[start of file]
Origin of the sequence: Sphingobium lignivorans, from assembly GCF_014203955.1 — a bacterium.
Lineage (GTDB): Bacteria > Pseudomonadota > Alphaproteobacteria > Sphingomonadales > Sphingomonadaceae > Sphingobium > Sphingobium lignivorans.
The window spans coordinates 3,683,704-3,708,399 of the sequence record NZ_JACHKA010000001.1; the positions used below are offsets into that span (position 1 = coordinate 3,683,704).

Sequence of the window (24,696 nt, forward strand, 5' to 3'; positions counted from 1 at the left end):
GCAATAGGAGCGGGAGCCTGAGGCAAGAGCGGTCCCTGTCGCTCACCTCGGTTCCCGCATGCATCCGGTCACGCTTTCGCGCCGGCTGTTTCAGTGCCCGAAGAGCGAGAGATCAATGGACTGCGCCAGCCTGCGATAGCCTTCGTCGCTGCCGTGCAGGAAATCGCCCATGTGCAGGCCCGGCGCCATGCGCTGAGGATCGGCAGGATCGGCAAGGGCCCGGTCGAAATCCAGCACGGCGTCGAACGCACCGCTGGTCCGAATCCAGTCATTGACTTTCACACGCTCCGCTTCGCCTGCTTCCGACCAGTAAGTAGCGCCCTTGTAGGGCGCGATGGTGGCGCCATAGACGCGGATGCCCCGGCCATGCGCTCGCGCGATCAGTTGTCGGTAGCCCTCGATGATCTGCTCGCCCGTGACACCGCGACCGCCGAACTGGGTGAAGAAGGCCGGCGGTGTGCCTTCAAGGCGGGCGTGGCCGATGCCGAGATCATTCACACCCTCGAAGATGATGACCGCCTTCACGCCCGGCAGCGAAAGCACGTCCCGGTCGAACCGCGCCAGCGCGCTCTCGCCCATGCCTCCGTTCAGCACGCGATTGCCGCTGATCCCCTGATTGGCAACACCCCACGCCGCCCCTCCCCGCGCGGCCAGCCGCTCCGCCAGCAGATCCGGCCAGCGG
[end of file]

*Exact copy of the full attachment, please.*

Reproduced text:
Origin of the sequence: Sphingobium lignivorans, from assembly GCF_014203955.1 — a bacterium.
Lineage (GTDB): Bacteria > Pseudomonadota > Alphaproteobacteria > Sphingomonadales > Sphingomonadaceae > Sphingobium > Sphingobium lignivorans.
The window spans coordinates 3,683,704-3,708,399 of the sequence record NZ_JACHKA010000001.1; the positions used below are offsets into that span (position 1 = coordinate 3,683,704).

Sequence of the window (24,696 nt, forward strand, 5' to 3'; positions counted from 1 at the left end):
GCAATAGGAGCGGGAGCCTGAGGCAAGAGCGGTCCCTGTCGCTCACCTCGGTTCCCGCATGCATCCGGTCACGCTTTCGCGCCGGCTGTTTCAGTGCCCGAAGAGCGAGAGATCAATGGACTGCGCCAGCCTGCGATAGCCTTCGTCGCTGCCGTGCAGGAAATCGCCCATGTGCAGGCCCGGCGCCATGCGCTGAGGATCGGCAGGATCGGCAAGGGCCCGGTCGAAATCCAGCACGGCGTCGAACGCACCGCTGGTCCGAATCCAGTCATTGACTTTCACACGCTCCGCTTCGCCTGCTTCCGACCAGTAAGTAGCGCCCTTGTAGGGCGCGATGGTGGCGCCATAGACGCGGATGCCCCGGCCATGCGCTCGCGCGATCAGTTGTCGGTAGCCCTCGATGATCTGCTCGCCCGTGACACCGCGACCGCCGAACTGGGTGAAGAAGGCCGGCGGTGTGCCTTCAAGGCGGGCGTGGCCGATGCCGAGATCATTCACACCCTCGAAGATGATGACCGCCTTCACGCCCGGCAGCGAAAGCACGTCCCGGTCGAACCGCGCCAGCGCGCTCTCGCCCATGCCTCCGTTCAGCACGCGATTGCCGCTGATCCCCTGATTGGCAACACCCCACGCCGCCCCTCCCCGCGCGGCCAGCCGCTCCGCCAGCAGATCCGGCCAGCGG